The 360-Gigawatt Reason to Boost Finance for Energy Storage Now

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By Daniel Morris, Clean Energy Lead, Climate Investment Funds (CIF), and Francisco Boshell, Head of Innovation and End-Use Applications, International Renewable Energy Agency (IRENA)

Our world has a storage problem. 

As the technology for generating renewable energy has advanced at breakneck pace—almost tripling globally between 2011 and 2022—one thing has become clear: our ability to tap into renewable power has outstripped our ability to store it. 

Storage is indispensable to the green energy revolution. The most abundant sources of renewable energy today are only intermittently available and need a steady, stored supply to smooth out these fluctuations. Energy storage technologies are also the key to lowering energy costs and integrating more renewable power into our grids, fast. 

If we can get this right, we can hold on to ever-rising quantities of renewable energy we are already harnessing—from our skies, our seas, and the earth itself. 

The gap to fill is very wide indeed. The International Renewable Agency (IRENA) ran the numbers, estimating that 360 gigawatts (GW) of battery storage would be needed worldwide by 2030 to keep rising global temperatures below the 1.5°C ceiling. Only that will allow us to get almost 70% of our energy from renewable sources. The world urgently needs more pumped hydropower storage, more decentralized mini-grids, and bigger, better, and more recyclable electrochemical batteries. We need accelerated testing of new technologies, like green hydrogen, thermal storage using molten salts, or flywheel-based mechanical solutions. 

When it comes to ramping up storage in developing countries, many creative actors are already working hard to get the mix right: setting out regulatory frameworks that can successfully monetize the value of new storage technologies, pioneering innovative new business models, and building the kind of infrastructure needed for a huge scale-up. 

One large missing piece has been funding.

Storage projects are risky investments: high costs, uncertain returns, and a limited track record. Only smart, large-scale, low-cost financing can lower those risks and clear the way for a clean future. 

The Climate Investment Funds (CIF)—the world’s largest multilateral fund supporting energy storage in developing countries—is working on bridging this gap. CIF is the biggest funder globally of mini-grids, a proven game-changer for isolated communities. A single rural electrification project in Mali has given almost a half a million people access to cleaner, cheaper and more reliable electricity, by replacing costly and polluting diesel generators with a hybrid (battery storage and diesel) mini-grid system. CIF is also fueling the next frontier in energy storage: $70m in CIF funding is set to help kick-start a $9 billion energy revolution in Brazil, which includes substantial investments in energy storage, such as pumped hydro and green hydrogen development.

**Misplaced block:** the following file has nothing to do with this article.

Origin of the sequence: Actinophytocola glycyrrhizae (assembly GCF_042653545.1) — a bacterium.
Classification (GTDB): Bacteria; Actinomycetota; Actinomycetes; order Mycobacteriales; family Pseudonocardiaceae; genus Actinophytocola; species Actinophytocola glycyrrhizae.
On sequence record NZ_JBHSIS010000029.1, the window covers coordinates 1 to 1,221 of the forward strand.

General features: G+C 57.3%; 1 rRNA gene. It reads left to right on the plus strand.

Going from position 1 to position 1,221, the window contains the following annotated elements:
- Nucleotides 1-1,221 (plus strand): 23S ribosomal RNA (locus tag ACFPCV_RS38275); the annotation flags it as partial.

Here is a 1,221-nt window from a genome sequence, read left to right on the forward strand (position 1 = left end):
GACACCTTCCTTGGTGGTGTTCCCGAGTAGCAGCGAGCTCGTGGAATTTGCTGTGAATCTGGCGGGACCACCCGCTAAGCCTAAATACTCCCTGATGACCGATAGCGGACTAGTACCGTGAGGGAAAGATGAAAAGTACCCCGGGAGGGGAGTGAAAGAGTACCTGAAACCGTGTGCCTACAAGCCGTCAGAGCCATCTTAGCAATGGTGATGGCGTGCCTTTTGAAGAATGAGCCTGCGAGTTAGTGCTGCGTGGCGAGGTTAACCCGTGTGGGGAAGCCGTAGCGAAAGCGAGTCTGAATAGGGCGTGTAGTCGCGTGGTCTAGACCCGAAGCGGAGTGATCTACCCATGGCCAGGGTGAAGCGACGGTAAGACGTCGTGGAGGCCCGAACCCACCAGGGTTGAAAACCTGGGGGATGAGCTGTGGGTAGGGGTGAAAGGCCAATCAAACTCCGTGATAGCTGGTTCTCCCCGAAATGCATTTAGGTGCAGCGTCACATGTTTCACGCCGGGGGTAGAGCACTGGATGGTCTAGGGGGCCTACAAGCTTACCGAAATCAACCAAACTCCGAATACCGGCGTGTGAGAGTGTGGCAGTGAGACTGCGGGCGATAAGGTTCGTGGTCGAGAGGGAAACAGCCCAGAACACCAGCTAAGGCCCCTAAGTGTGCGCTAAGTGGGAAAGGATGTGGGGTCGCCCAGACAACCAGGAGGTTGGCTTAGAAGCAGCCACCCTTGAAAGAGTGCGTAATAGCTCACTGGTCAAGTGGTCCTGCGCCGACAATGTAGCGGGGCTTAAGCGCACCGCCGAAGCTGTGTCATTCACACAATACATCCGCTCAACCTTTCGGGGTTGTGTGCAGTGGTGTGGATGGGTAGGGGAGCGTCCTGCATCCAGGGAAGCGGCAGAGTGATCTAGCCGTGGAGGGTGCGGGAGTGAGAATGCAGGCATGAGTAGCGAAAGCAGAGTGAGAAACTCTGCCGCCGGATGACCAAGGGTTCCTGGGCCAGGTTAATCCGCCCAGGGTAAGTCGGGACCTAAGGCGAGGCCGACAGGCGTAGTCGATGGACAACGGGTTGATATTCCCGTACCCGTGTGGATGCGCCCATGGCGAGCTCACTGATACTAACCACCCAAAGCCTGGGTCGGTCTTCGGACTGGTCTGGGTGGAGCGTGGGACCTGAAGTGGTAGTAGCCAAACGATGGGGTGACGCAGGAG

And in the Maldives, CIF is supporting the government’s efforts to hit one of the most ambitious climate targets in the world: net zero by 2030. Getting there will take a concerted effort. While sunshine is plentiful, the population of the Maldives is spread across more than 200 islands and is 95% reliant on generators driven by expensive and highly-polluting diesel.

In 2017, CIF and the Maldives embarked on our signature partnership model: the country led the process, backed by large-scale, long-term, and low-cost finance from ourselves and our multilateral development bank partners (in this case, the Asian Development Bank and the World Bank).

Within four years (from 2017 to 2021), the cost of electricity dropped from 21 cents to just 11 cents. And that initial support package has spurred an ambitious follow-on initiative expected to mobilize an incredible $152.4 million in new investment, install 90 MWh of battery storage, and save the country $42.38 million annually on diesel imports.

Over 4,000 miles away and with a population one hundred times larger, another country is making great strides in energy storage. Thanks to $250 million in concessional finance from CIF, South Africa is soon to see 100 MW of new storage capacity come online. With technical assistance provided under this project, national grid codes and other essential policies were created, ultimately leading to 455 MW of battery storage being backed by private investors—to the tune of approximately $605 million. 

Many other developing countries want to move away from fossil fuels, but have been blocked by the costs of getting energy storage systems rolled out at scale. 

That’s why CIF has just launched a first-of-its-kind $400 million Global Energy Storage Program (GESP), dedicated to breakthrough storage solutions. This is the largest climate funding vehicle in the world solely focused on energy storage. 

Twelve new projects across the developing world have already been approved, including in Bangladesh, Brazil, Colombia, Haiti, Honduras, India, Indonesia, the Maldives, and Ukraine. In the next three years, CIF plans to create 1.8 GW of new storage capacity and integrate an additional 16 GW. 

And the best part? Every dollar invested is expected to generate up to $16 in co-financing. It’s time to get that ratio working, where it matters most.

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